Rafters rescued from swift flowing Shoshone River
CODY, Wyo. (AP) — The Shoshone River was flowing at roughly 8,000 cubic feet per second a mile upriver from the Corbett Dam when the last of three raft occupants was plucked from its grip by Park County Search and Rescue on Saturday afternoon.
The three floaters missed the take-out spot and got spilled into the water, and though none suffered serious injury they all reportedly left the river battered, bleeding and close to shock.
All three rafters were wearing life jackets.
The dam “is pretty much a drowning machine,” SAR water rescue team leader Bill Brown said Monday, so there wasn’t much margin of error in the operation.
Fortunately, Brown said, SAR members were already at the Cody SAR station when their pagers alerted them to the situation on the river.
Within minutes, Brown and fellow SAR members Jeremy Mann, Robert Lind, Greg Blessing and Wesley Livingston were suited up in wet suits and launching their pair of rescue boats from the Corbett Bridge boat launch the rafters had missed.
Rob Ward, a guide with River Runners, said it was his outfit that put in the SAR call at 2:17 p.m.
The raft in crisis was being operated by another local guiding company.
The only reason River Runners guides were on the scene was they had missed the take-out themselves, Ward said.
He said it was only the second time his company had missed the take-out in 23 years, adding, “I believe we missed the take-out for a reason,” and that reason was to come across the trio in the water.
“We were just in the process of getting our boat out. That’s when we heard the screaming coming from the middle of the river,” Ward said.
One rafter was floating free near the boat, while two others were clutching the sides of the raft as they were being swept downstream.
“We had people in the water. We had to get them out,” Ward told the Cody Enterprise.
He started tossing a 70-foot-long rope to try and reach the nearest floater, while another member of the River Runners called SAR. The rope wasn’t long enough to reach the stranded rafter, however.
“We kept shouting out at them to try and swim to shore,” Ward said. “We didn’t know if they had heard us, because it’s so loud out there.”
With the river fueled mainly with snow melt, Ward said it was critical to get the boaters out of the water fast.
Apparently at least one of the raft occupants, a young woman, heard Ward and others’ shouts.
She was able to battle her way to a thicket of Russian Olive trees, Ward said, and she clung to brush as Ward and others fought their way through brush of their own on the shoreline.
As for the other two, the river “was moving so fast, they were gone,” Ward said.
“We all got cut up pretty good trying to get to (the young woman),” Ward said. He added he wouldn’t feel those scrapes until hours later though, as he was totally focused on the scene on the river banks.
When the rescuers got to the woman “she was barely hanging on to that sucker,” Ward said.
The woman “wasn’t doing good,” he added, saying she was in shock and would later get transported to the hospital to be evaluated.
“I’m really happy we were down there,” Ward said. When the river’s moving this fast, he added, “everybody needs to help everybody.”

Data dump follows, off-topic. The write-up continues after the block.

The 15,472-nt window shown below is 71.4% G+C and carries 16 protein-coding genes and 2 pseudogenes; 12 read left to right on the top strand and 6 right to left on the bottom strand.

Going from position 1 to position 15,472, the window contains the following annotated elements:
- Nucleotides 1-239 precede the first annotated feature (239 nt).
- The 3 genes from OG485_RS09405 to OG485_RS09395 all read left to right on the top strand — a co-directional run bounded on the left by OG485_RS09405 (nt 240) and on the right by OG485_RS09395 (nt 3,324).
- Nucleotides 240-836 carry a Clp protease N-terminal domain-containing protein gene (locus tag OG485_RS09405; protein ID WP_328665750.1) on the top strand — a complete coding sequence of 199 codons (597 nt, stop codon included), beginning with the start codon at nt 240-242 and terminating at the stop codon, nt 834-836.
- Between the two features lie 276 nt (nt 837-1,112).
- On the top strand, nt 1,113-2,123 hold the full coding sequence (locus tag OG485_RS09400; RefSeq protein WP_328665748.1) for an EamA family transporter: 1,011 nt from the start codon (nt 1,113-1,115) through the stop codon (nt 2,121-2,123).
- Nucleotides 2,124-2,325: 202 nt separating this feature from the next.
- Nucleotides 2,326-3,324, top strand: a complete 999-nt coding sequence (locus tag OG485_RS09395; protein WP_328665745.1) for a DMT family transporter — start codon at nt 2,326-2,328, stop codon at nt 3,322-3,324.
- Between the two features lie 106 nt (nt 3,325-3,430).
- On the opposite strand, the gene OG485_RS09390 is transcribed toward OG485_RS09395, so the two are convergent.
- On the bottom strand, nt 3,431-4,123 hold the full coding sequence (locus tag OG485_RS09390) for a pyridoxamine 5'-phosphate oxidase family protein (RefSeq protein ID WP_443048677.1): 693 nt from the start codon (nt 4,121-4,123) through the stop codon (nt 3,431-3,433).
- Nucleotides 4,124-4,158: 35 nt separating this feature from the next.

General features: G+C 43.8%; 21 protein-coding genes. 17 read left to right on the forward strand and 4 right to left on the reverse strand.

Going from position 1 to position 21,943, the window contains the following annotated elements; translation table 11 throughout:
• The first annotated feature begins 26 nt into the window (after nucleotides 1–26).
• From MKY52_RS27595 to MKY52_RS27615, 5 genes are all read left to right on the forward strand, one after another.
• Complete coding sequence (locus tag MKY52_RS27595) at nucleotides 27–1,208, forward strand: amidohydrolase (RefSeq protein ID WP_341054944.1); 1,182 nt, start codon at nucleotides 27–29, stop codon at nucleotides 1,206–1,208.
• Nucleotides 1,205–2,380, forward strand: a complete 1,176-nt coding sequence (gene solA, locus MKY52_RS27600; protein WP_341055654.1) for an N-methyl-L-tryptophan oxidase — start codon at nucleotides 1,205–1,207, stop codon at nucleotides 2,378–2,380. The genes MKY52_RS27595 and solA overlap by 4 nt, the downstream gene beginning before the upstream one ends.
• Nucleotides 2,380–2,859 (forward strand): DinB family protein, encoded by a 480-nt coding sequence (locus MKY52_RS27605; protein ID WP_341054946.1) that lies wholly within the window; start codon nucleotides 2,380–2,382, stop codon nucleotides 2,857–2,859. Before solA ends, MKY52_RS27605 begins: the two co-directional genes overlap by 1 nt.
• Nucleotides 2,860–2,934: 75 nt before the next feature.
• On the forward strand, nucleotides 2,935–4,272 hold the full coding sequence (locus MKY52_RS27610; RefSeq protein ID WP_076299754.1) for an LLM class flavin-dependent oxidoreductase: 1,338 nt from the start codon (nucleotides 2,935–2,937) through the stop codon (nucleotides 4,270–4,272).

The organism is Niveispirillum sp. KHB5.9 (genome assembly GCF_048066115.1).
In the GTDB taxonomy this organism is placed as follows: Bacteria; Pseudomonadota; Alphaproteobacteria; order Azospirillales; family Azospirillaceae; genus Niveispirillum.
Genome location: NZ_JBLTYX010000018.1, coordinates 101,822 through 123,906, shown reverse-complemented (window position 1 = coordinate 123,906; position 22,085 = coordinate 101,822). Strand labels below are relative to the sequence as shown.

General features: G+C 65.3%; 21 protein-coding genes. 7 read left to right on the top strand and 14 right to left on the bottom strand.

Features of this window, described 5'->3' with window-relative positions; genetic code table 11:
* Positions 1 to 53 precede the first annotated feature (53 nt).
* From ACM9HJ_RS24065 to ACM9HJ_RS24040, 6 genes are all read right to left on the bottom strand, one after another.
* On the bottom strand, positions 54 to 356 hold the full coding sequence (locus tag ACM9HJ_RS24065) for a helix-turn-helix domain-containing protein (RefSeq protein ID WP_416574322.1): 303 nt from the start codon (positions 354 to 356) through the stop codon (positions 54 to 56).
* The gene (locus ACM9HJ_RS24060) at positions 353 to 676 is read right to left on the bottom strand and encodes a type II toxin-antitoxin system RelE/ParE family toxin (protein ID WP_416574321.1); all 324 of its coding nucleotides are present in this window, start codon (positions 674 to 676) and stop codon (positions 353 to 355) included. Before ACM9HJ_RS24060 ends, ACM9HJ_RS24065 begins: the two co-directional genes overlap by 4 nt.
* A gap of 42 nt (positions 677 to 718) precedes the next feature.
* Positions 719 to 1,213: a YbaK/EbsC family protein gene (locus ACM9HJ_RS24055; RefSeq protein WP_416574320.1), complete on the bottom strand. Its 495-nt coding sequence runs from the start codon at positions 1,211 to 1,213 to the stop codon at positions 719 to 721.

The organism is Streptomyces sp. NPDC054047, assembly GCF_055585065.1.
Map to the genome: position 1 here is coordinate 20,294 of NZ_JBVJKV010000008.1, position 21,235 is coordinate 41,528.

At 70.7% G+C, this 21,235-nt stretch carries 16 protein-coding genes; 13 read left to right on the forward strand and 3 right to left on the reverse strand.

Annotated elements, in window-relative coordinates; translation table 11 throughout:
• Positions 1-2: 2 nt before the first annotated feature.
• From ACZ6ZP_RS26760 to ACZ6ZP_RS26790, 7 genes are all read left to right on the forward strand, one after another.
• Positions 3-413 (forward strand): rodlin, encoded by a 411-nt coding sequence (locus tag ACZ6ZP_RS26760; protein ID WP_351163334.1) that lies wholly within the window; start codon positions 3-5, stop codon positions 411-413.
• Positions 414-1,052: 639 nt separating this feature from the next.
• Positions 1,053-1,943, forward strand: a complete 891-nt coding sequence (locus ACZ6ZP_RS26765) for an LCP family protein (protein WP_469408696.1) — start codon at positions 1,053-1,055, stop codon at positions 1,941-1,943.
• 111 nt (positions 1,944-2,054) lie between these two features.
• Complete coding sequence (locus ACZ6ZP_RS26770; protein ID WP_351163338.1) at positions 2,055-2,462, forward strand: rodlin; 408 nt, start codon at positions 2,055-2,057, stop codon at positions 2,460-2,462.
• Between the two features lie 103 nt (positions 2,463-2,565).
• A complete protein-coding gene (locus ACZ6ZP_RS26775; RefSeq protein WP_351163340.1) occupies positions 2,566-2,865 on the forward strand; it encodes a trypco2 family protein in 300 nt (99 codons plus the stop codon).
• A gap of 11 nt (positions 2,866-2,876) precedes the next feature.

By the time he and the others reached the woman, sirens were in the air, Ward said.
“SAR got there really fast,” he added.
A Park County Sheriff’s news release states that further downstream the second raft occupant was also able to stay with the raft and paddle with it to shore.
That left one 16-year-old boy in the water.
SAR members arrived on the scene, and the boy was able to help himself out too, fighting his way to a tree trunk on an island that had been submerged by the river.
“Water is cruising right now and it’s really cold too,” Brown said. “How he got into that tree was a miracle of God.”
The boy was able to stand on the trunk only shin-deep in the water, Brown said.
“I heard his feet were pretty cut up,” Brown said.
A rescue pontoon and a spotter boat were both launched from the Corbett Bridge ramp, and a half mile down stream the team spotted the boy.
An eight-year veteran of the SAR team, Brown said “We never do anything by ourselves - it’s always in pairs.”
Mann was manning the spotter boat, Brown said, a craft designed to move nimbly in the water.
Typically in a rescue, Mann would relay information to the rescue pontoon with hand signals as the larger craft moved into position to secure the person in danger.
In this case, though, it was Mann who ended up loading the victim onto his small boat, Brown said.
The platform the boy crawled onto on Mann’s craft “is usually for cargo, but we didn’t really have a choice,” Brown said.
The boy was taken to shore, and then loaded into a waiting ambulance where he was transported to West Park Hospital and treated for minor cuts, bruises and exposure.
Brown said the river conditions were about as dangerous as they can get, flowing at rates unseen for several years.
“Almost every inch of the river bank is strainers (log jams of flotsam),” he added, making shore maneuvering difficult as well. “Thankfully (the boy) had a life jacket on at least.”
Brown said all of the team’s attention had been focused on the rescue and he didn’t know how long it took.
The high, fast water likely contributed to the issues, including missing the launch, which Ward said is a rarity, but not unheard of when the river’s flowing at 8,000 cfs (226 cms).
“You’re moving way quicker than normal, so your reaction time is that much less,” he said.
The River Runner crew “just went into guide mode,” he said.
Meanwhile, Brown and the others went into SAR-mode, and three lives were saved.
Information from: The Cody Enterprise, http://www.codyenterprise.com